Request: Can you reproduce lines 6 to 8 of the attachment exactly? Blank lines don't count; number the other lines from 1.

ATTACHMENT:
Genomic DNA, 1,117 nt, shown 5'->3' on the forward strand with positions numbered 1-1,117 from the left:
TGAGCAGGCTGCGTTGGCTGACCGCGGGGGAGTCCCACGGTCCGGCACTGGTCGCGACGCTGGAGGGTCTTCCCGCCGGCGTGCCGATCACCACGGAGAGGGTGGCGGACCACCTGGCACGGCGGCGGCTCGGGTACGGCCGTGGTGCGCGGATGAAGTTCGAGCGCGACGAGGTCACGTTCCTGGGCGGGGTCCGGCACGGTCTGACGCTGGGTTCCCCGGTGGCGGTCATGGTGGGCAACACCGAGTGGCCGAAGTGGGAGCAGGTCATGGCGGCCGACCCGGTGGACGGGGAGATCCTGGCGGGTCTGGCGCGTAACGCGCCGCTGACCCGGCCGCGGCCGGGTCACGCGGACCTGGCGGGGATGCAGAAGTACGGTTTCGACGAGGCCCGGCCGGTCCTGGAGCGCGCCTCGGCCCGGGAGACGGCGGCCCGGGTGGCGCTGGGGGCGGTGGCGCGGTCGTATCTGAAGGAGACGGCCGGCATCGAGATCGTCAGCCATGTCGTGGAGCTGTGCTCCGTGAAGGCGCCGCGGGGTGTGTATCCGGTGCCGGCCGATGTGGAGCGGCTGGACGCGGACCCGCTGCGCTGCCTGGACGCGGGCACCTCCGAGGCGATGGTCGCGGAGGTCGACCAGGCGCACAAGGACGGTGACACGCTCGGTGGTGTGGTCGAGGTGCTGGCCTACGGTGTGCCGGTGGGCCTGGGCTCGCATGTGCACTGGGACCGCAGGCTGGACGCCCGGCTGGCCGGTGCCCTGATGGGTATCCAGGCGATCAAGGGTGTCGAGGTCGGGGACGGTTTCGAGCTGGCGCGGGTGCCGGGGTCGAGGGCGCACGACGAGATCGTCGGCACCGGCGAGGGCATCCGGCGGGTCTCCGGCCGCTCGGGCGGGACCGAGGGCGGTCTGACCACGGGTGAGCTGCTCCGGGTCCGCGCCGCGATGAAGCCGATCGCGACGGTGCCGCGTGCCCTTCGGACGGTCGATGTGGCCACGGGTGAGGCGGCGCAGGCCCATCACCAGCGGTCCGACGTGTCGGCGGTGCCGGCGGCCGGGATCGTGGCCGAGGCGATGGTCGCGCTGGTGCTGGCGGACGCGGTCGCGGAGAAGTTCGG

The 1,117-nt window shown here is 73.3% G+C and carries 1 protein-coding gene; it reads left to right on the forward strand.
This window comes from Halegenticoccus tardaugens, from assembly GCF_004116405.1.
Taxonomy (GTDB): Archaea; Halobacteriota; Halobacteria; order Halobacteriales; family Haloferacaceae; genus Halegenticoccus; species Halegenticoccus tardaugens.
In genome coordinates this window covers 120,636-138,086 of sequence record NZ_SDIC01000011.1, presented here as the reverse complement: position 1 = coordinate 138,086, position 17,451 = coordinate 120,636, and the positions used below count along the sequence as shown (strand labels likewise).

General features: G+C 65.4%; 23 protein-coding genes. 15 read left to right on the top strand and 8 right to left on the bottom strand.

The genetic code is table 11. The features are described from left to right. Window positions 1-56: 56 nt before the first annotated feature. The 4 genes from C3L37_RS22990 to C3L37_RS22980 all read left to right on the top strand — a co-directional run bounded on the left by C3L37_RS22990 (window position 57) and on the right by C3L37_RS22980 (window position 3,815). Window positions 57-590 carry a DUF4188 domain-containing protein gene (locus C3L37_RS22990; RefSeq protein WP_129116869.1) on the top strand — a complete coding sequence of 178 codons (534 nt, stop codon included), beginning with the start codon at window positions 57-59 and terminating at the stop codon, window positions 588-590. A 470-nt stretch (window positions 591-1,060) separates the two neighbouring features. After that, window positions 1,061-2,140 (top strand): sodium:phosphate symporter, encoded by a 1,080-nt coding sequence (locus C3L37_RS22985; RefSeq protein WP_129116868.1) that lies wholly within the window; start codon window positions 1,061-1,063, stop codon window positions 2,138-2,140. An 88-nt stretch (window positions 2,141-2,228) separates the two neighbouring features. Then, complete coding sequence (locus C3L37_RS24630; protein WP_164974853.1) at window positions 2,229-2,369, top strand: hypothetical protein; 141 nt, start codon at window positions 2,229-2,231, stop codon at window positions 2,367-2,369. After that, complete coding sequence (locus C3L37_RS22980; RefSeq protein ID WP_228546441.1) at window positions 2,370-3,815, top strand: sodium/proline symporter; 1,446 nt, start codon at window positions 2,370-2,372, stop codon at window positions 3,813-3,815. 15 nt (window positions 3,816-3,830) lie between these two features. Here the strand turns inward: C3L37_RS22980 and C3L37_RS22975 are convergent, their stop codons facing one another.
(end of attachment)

In genome coordinates this window covers 120,636-138,086 of sequence record NZ_SDIC01000011.1, presented here as the reverse complement: position 1 = coordinate 138,086, position 17,451 = coordinate 120,636, and the positions used below count along the sequence as shown (strand labels likewise).

General features: G+C 65.4%; 23 protein-coding genes. 15 read left to right on the top strand and 8 right to left on the bottom strand.

The genetic code is table 11. The features are described from left to right. Window positions 1-56: 56 nt before the first annotated feature. The 4 genes from C3L37_RS22990 to C3L37_RS22980 all read left to right on the top strand — a co-directional run bounded on the left by C3L37_RS22990 (window position 57) and on the right by C3L37_RS22980 (window position 3,815). Window positions 57-590 carry a DUF4188 domain-containing protein gene (locus C3L37_RS22990; RefSeq protein WP_129116869.1) on the top strand — a complete coding sequence of 178 codons (534 nt, stop codon included), beginning with the start codon at window positions 57-59 and terminating at the stop codon, window positions 588-590. A 470-nt stretch (window positions 591-1,060) separates the two neighbouring features. After that, window positions 1,061-2,140 (top strand): sodium:phosphate symporter, encoded by a 1,080-nt coding sequence (locus C3L37_RS22985; RefSeq protein WP_129116868.1) that lies wholly within the window; start codon window positions 1,061-1,063, stop codon window positions 2,138-2,140. An 88-nt stretch (window positions 2,141-2,228) separates the two neighbouring features. Then, complete coding sequence (locus C3L37_RS24630; protein WP_164974853.1) at window positions 2,229-2,369, top strand: hypothetical protein; 141 nt, start codon at window positions 2,229-2,231, stop codon at window positions 2,367-2,369. After that, complete coding sequence (locus C3L37_RS22980; RefSeq protein ID WP_228546441.1) at window positions 2,370-3,815, top strand: sodium/proline symporter; 1,446 nt, start codon at window positions 2,370-2,372, stop codon at window positions 3,813-3,815. 15 nt (window positions 3,816-3,830) lie between these two features. Here the strand turns inward: C3L37_RS22980 and C3L37_RS22975 are convergent, their stop codons facing one another.